Why You Should Wait to Go to Graduate School

The road leading away from college is different for everyone, but many choose the path to graduate school. While higher education nurtures those interested in academia, the education received from real-world experiences and entry-level jobs can be just as valuable and formative. Here are five reasons to consider waiting to go to graduate school. 

  1. You need time to think about what you really want to do. Taking time off after college will give you the time to regroup and think about your career and personal goals. Stepping out as a member of the “real world” will give you the opportunity to be introspective and learn about where you fit into the world and the change you would like to make in it. Understanding yourself and what you want to accomplish will help you make a more guided decision about what program and school are best for you.
  1. You’ll be able to think practically about your graduate school work. Getting work experience under your belt will help you immensely during graduate school. Unlike college, the majority of work you’ll do in graduate school will be real-world problem solving with a hands-on approach. If you’ve had work experience prior to attending, you’ll have actual context for the work that you do during school, making it more meaningful and impactful.
  1. Having work experience may make you a more competitive applicant. While your grades and GRE score may get your application a first glance, it’s what you’ve done that’s really going to get you through the door. Working before you go to school may serve as a great compliment to what you have done in college. Furthermore, if your job is related to the program you are applying for, it will also help convey your passion to the school’s admissions committee.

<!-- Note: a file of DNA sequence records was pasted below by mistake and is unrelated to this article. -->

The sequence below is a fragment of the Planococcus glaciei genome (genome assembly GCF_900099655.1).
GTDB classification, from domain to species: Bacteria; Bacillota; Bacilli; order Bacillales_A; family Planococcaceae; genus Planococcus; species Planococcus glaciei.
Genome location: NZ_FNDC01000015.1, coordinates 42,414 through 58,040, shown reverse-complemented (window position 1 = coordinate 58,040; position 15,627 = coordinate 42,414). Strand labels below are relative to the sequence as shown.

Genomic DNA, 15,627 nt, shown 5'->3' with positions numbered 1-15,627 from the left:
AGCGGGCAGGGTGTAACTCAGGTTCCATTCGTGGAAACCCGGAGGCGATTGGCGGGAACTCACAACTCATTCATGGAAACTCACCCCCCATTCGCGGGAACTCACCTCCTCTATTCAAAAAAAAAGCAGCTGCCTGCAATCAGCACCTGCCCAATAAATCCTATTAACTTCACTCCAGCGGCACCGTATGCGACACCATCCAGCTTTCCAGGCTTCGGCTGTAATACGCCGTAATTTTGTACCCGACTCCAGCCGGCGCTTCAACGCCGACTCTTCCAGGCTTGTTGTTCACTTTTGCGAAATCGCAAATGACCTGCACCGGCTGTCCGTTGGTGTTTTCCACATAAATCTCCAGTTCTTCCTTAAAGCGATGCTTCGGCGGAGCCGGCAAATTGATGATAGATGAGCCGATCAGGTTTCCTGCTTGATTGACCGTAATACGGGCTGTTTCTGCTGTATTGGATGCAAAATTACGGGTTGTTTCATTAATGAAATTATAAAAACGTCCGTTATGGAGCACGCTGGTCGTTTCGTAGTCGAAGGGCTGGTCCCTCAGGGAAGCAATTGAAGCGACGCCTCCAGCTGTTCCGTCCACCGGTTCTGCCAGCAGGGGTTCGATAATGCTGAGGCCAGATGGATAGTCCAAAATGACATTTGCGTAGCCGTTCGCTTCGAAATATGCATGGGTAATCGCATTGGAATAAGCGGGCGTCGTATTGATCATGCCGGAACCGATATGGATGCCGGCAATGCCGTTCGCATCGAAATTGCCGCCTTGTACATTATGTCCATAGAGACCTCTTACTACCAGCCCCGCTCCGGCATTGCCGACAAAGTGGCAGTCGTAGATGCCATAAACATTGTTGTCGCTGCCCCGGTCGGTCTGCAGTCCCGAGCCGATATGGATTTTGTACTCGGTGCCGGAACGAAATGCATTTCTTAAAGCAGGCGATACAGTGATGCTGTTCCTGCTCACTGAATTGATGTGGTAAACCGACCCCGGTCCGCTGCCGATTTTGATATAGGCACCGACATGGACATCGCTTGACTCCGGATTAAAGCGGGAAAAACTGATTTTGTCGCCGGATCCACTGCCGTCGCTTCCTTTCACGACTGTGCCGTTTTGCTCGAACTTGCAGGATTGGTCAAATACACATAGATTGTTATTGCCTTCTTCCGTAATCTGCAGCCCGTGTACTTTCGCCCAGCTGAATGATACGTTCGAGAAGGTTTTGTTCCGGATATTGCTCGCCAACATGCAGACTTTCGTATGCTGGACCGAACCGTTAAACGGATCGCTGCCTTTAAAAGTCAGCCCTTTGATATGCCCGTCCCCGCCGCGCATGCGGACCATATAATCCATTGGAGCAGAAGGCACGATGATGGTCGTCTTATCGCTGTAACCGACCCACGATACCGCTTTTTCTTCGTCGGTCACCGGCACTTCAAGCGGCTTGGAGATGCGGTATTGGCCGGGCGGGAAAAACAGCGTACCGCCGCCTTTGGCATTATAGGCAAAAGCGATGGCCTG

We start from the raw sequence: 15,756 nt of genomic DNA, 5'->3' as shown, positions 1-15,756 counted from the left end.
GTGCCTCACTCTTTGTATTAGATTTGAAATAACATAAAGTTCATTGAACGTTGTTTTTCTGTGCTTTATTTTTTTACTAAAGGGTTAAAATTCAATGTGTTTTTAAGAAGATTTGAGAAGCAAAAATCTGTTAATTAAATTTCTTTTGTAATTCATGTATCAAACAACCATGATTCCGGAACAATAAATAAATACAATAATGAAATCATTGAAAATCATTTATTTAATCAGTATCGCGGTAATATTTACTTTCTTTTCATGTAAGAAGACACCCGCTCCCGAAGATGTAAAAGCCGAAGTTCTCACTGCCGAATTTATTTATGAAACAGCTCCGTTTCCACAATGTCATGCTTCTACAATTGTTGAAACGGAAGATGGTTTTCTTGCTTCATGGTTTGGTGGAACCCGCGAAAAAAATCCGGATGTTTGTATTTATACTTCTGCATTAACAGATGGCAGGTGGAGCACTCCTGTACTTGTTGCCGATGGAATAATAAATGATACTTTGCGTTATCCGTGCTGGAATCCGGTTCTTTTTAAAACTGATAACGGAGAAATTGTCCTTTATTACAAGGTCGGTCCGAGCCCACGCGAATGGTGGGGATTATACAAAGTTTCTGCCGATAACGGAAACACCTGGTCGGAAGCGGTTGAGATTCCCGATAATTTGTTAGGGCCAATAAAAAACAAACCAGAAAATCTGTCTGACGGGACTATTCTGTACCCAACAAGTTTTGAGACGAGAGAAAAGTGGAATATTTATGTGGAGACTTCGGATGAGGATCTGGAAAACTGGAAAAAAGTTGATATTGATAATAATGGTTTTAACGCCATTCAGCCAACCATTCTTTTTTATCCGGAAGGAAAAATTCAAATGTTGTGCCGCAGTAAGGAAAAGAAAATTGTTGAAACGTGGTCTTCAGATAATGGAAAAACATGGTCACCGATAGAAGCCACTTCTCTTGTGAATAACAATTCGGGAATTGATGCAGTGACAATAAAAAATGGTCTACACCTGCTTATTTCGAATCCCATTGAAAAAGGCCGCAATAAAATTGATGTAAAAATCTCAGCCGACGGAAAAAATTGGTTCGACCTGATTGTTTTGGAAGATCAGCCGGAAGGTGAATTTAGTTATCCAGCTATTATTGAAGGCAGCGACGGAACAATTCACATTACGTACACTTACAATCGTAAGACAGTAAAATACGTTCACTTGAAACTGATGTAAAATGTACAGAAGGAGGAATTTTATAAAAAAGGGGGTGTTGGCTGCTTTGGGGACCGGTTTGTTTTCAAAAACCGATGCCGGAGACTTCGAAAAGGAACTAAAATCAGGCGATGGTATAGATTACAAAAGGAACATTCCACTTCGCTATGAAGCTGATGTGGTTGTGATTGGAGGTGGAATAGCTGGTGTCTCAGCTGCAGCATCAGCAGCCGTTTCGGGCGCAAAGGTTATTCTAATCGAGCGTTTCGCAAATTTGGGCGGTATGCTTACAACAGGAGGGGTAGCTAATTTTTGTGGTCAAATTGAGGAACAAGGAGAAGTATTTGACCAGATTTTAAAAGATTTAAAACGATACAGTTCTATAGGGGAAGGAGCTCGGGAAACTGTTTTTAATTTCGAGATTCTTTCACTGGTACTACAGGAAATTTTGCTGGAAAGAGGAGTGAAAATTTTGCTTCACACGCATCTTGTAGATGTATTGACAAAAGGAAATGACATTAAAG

1. It gives you time to save money. It’s no secret that taking time off school will allow you the time work and save money. Graduate school is coupled with high sticker prices in addition to the price of living. Taking a year or so to save money will help you out immensely in the long run.
  1. It will give you time to explore your options. More than anything, taking time off between college and graduate school will allow you explore your options. Take the time to do different jobs, explore your passions, and determine what you want out of a career. Ultimately this will help you decide what graduate program is best for you, or if you want to attend graduate school at all.

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